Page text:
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Nobel talk on meters, kilograms and quantum mechanics

Klaus von Klitzing, Physics Nobel prize winner in 1985, will give a talk on fundamental units at the Panum Institute on Wednesday

How long is one meter? And how can we be sure about that? On Wednesday 10, at 4pm, the Physics Nobel laureate Klaus von Klitzing will address these and other fundamental questions in a public talk at the Panum Institute.

The event is organized by the Danish Royal Academy. Entrance is free with registration required. Read the lecture announcement here.

Prof. von Klitzing won the Nobel Prize in 1985 for his discovery of the quantum Hall effect. He found out that in systems where electrons can freely move in two dimensions only, electrical resistance is forced to assume discrete values.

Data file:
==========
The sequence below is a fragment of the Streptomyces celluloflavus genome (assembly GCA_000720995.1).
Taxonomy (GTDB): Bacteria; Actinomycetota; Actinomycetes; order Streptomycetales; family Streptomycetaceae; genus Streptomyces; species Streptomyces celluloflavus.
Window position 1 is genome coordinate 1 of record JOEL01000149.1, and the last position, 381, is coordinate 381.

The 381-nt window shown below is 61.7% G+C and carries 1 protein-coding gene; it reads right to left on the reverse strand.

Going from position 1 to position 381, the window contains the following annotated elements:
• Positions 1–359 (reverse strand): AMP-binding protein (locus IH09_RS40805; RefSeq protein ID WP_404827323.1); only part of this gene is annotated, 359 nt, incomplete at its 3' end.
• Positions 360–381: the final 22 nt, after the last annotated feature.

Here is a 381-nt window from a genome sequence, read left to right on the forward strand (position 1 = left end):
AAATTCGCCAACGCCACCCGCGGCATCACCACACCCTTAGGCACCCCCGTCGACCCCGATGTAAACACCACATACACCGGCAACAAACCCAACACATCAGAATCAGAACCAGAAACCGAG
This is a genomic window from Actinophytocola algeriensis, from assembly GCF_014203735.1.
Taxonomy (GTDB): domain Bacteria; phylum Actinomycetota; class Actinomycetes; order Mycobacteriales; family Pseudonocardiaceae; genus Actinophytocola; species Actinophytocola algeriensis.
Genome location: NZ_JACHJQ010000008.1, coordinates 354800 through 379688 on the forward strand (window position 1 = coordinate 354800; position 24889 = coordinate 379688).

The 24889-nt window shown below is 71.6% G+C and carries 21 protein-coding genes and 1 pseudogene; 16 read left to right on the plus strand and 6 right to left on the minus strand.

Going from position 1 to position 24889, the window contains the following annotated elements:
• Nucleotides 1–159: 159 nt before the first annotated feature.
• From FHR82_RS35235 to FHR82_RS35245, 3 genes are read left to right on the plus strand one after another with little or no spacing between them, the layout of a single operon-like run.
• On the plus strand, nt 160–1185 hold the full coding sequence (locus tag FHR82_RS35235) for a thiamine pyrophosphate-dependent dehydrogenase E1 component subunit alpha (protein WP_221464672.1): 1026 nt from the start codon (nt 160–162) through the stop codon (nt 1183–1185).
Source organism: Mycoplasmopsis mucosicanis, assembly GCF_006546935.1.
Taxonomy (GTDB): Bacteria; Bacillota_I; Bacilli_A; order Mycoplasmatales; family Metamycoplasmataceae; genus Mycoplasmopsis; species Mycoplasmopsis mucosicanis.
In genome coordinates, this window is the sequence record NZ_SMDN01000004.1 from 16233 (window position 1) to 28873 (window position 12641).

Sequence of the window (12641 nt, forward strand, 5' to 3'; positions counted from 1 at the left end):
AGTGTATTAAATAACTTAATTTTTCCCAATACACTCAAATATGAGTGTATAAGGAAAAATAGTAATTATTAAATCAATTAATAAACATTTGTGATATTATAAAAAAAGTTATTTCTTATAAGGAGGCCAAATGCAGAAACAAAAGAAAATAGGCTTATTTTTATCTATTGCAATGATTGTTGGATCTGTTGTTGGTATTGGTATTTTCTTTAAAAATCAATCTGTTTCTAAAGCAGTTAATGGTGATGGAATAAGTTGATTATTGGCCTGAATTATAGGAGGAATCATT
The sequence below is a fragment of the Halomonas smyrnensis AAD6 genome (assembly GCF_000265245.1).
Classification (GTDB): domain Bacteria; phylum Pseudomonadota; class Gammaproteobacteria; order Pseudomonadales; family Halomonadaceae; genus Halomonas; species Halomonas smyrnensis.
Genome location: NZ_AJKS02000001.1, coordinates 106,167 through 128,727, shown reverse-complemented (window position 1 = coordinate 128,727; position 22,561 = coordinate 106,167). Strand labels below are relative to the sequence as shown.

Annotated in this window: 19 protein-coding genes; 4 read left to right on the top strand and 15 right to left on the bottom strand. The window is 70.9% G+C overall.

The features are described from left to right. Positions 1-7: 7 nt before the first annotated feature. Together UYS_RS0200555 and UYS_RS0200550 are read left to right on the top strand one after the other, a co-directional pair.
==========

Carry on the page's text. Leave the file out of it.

Kilograms and quantum mechanics

For a conductive material, resistance is the opposition its particles exert against the passage of an electric current.

“I discovered the quantum Hall effect in February 1980 at 2 AM, when I discovered an unexpected new type of electrical resistance,” says Prof. von Klitzing to the University Post.

“Resistance is a multiple of the von Klitzing constant, which depends exclusively on fundamental constants,” he continues. The quantum Hall effect could lead to a new definition of what a kilogram is.